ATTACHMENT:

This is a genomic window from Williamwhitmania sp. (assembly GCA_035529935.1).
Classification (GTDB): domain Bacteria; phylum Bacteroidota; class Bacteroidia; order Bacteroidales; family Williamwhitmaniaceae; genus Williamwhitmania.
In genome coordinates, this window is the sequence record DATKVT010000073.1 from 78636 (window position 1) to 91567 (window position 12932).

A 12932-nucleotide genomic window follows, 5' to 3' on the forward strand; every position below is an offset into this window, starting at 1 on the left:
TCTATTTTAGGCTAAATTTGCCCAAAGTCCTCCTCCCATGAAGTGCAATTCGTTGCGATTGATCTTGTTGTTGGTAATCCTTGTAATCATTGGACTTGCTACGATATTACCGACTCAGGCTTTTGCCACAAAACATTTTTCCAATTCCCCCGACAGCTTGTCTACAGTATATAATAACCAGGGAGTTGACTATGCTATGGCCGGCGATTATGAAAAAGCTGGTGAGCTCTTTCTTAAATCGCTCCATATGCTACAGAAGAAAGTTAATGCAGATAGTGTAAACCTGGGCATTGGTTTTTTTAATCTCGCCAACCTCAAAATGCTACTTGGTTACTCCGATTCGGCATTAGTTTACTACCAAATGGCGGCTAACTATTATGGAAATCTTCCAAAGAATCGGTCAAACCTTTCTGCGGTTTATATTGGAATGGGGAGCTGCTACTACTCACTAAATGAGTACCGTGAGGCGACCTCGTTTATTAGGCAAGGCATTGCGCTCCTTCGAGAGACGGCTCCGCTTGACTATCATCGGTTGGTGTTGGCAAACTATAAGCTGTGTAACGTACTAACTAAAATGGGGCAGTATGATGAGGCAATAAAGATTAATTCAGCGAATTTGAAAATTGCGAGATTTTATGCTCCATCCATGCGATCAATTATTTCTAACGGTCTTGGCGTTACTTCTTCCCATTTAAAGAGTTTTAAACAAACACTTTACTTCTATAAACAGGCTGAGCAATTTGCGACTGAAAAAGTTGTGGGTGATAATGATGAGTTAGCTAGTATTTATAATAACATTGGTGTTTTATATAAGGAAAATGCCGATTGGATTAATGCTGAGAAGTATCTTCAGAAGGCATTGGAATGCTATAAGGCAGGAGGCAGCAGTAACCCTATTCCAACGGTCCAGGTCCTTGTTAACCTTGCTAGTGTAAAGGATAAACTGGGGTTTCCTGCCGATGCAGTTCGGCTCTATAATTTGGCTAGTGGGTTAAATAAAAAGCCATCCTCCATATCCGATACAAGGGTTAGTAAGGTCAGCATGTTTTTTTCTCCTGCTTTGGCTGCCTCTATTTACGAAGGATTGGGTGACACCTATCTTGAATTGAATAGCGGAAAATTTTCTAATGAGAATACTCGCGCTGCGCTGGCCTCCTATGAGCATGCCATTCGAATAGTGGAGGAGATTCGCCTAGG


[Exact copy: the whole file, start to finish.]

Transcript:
This is a genomic window from Williamwhitmania sp. (assembly GCA_035529935.1).
Classification (GTDB): domain Bacteria; phylum Bacteroidota; class Bacteroidia; order Bacteroidales; family Williamwhitmaniaceae; genus Williamwhitmania.
In genome coordinates, this window is the sequence record DATKVT010000073.1 from 78636 (window position 1) to 91567 (window position 12932).

A 12932-nucleotide genomic window follows, 5' to 3' on the forward strand; every position below is an offset into this window, starting at 1 on the left:
TCTATTTTAGGCTAAATTTGCCCAAAGTCCTCCTCCCATGAAGTGCAATTCGTTGCGATTGATCTTGTTGTTGGTAATCCTTGTAATCATTGGACTTGCTACGATATTACCGACTCAGGCTTTTGCCACAAAACATTTTTCCAATTCCCCCGACAGCTTGTCTACAGTATATAATAACCAGGGAGTTGACTATGCTATGGCCGGCGATTATGAAAAAGCTGGTGAGCTCTTTCTTAAATCGCTCCATATGCTACAGAAGAAAGTTAATGCAGATAGTGTAAACCTGGGCATTGGTTTTTTTAATCTCGCCAACCTCAAAATGCTACTTGGTTACTCCGATTCGGCATTAGTTTACTACCAAATGGCGGCTAACTATTATGGAAATCTTCCAAAGAATCGGTCAAACCTTTCTGCGGTTTATATTGGAATGGGGAGCTGCTACTACTCACTAAATGAGTACCGTGAGGCGACCTCGTTTATTAGGCAAGGCATTGCGCTCCTTCGAGAGACGGCTCCGCTTGACTATCATCGGTTGGTGTTGGCAAACTATAAGCTGTGTAACGTACTAACTAAAATGGGGCAGTATGATGAGGCAATAAAGATTAATTCAGCGAATTTGAAAATTGCGAGATTTTATGCTCCATCCATGCGATCAATTATTTCTAACGGTCTTGGCGTTACTTCTTCCCATTTAAAGAGTTTTAAACAAACACTTTACTTCTATAAACAGGCTGAGCAATTTGCGACTGAAAAAGTTGTGGGTGATAATGATGAGTTAGCTAGTATTTATAATAACATTGGTGTTTTATATAAGGAAAATGCCGATTGGATTAATGCTGAGAAGTATCTTCAGAAGGCATTGGAATGCTATAAGGCAGGAGGCAGCAGTAACCCTATTCCAACGGTCCAGGTCCTTGTTAACCTTGCTAGTGTAAAGGATAAACTGGGGTTTCCTGCCGATGCAGTTCGGCTCTATAATTTGGCTAGTGGGTTAAATAAAAAGCCATCCTCCATATCCGATACAAGGGTTAGTAAGGTCAGCATGTTTTTTTCTCCTGCTTTGGCTGCCTCTATTTACGAAGGATTGGGTGACACCTATCTTGAATTGAATAGCGGAAAATTTTCTAATGAGAATACTCGCGCTGCGCTGGCCTCCTATGAGCATGCCATTCGAATAGTGGAGGAGATTCGCCTAGG